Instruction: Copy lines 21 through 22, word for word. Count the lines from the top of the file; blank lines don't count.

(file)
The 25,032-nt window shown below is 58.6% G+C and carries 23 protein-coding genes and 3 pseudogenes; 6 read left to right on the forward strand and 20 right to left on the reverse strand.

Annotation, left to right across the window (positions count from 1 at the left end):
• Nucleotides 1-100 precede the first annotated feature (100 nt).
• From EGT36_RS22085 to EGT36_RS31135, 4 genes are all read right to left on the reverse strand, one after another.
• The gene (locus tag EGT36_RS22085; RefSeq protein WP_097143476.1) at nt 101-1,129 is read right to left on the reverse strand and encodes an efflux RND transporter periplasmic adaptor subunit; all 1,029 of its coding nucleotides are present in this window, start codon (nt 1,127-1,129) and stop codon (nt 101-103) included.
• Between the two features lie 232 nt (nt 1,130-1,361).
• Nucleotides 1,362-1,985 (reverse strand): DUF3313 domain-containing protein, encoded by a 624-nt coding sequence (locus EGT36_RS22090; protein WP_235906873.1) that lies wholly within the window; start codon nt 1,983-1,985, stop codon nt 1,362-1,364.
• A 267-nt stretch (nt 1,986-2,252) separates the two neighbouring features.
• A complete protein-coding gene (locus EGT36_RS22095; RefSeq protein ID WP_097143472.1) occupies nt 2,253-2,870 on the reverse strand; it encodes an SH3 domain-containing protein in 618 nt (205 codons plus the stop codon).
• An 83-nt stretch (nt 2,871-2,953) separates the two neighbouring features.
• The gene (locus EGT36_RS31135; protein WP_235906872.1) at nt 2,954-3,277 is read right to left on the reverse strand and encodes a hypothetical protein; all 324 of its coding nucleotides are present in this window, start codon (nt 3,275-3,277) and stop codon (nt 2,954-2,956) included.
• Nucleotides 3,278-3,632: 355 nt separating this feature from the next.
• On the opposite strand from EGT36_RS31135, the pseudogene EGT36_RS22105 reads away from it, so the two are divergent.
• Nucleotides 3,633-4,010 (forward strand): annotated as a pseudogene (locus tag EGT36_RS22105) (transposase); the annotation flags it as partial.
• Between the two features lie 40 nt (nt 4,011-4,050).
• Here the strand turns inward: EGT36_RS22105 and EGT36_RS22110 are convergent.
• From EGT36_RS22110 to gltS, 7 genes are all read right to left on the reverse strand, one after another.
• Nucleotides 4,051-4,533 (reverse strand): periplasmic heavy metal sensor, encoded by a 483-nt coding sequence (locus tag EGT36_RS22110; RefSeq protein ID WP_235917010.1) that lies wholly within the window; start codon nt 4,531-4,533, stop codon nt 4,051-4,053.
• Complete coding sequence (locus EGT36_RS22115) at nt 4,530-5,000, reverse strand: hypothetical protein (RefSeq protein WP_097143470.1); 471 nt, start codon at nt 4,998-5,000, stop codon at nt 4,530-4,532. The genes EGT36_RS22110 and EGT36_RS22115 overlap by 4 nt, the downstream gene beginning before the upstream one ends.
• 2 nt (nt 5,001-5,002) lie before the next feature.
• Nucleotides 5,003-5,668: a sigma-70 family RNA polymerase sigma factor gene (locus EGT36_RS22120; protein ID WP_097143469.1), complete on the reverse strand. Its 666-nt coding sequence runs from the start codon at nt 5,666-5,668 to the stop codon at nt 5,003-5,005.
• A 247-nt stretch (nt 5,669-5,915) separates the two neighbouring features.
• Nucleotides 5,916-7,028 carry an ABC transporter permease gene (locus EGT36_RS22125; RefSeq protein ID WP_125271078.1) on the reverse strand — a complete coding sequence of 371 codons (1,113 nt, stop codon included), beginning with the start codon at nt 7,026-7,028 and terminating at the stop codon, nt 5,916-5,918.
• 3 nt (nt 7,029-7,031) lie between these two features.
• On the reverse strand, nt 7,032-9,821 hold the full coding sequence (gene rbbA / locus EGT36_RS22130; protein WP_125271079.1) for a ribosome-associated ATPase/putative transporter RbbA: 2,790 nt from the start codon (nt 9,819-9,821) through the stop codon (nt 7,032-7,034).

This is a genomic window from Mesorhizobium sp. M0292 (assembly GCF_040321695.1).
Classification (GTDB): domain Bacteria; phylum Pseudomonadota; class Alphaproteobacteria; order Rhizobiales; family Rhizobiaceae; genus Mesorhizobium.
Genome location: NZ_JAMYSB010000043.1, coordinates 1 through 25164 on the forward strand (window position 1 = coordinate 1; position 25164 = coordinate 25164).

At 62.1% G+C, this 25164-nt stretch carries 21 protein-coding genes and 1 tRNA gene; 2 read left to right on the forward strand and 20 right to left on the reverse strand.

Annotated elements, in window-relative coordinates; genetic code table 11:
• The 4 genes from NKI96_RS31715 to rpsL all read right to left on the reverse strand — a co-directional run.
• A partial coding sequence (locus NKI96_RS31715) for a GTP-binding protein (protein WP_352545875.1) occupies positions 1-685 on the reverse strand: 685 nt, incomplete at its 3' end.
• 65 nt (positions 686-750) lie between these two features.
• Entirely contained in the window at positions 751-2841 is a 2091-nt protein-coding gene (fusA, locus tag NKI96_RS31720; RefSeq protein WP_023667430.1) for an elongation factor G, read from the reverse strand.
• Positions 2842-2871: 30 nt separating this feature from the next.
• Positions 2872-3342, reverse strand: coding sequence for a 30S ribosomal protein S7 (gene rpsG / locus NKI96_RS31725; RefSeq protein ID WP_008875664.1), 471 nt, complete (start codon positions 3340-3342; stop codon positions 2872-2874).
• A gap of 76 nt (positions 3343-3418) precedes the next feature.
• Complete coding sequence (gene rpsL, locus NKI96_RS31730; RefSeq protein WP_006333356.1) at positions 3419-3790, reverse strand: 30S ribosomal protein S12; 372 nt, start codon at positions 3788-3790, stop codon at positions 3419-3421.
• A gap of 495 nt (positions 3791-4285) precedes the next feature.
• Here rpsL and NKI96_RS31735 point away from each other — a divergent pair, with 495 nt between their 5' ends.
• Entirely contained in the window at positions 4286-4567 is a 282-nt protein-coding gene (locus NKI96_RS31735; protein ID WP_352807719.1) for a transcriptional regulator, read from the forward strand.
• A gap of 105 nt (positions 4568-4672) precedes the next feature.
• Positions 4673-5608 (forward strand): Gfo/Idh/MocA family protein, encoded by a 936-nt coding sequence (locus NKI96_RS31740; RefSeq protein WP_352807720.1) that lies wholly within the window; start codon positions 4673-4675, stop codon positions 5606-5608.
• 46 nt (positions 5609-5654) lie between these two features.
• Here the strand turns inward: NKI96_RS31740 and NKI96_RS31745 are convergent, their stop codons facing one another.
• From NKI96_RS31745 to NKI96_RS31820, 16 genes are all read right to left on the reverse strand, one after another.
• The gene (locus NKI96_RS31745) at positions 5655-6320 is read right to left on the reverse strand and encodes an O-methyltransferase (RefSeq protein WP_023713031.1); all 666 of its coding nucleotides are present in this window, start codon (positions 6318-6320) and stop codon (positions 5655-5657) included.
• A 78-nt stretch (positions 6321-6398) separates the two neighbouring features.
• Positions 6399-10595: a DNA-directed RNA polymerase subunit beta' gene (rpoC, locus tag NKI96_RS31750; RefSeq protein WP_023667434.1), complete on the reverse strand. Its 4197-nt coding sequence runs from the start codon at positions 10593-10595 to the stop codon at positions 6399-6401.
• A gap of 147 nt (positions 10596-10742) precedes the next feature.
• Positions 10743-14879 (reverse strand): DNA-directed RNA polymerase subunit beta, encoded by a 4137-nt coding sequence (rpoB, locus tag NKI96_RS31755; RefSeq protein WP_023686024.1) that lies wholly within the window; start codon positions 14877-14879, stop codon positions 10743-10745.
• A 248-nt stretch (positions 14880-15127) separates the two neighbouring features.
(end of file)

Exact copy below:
• Nucleotides 5,003-5,668: a sigma-70 family RNA polymerase sigma factor gene (locus EGT36_RS22120; protein ID WP_097143469.1), complete on the reverse strand. Its 666-nt coding sequence runs from the start codon at nt 5,666-5,668 to the stop codon at nt 5,003-5,005.
• A 247-nt stretch (nt 5,669-5,915) separates the two neighbouring features.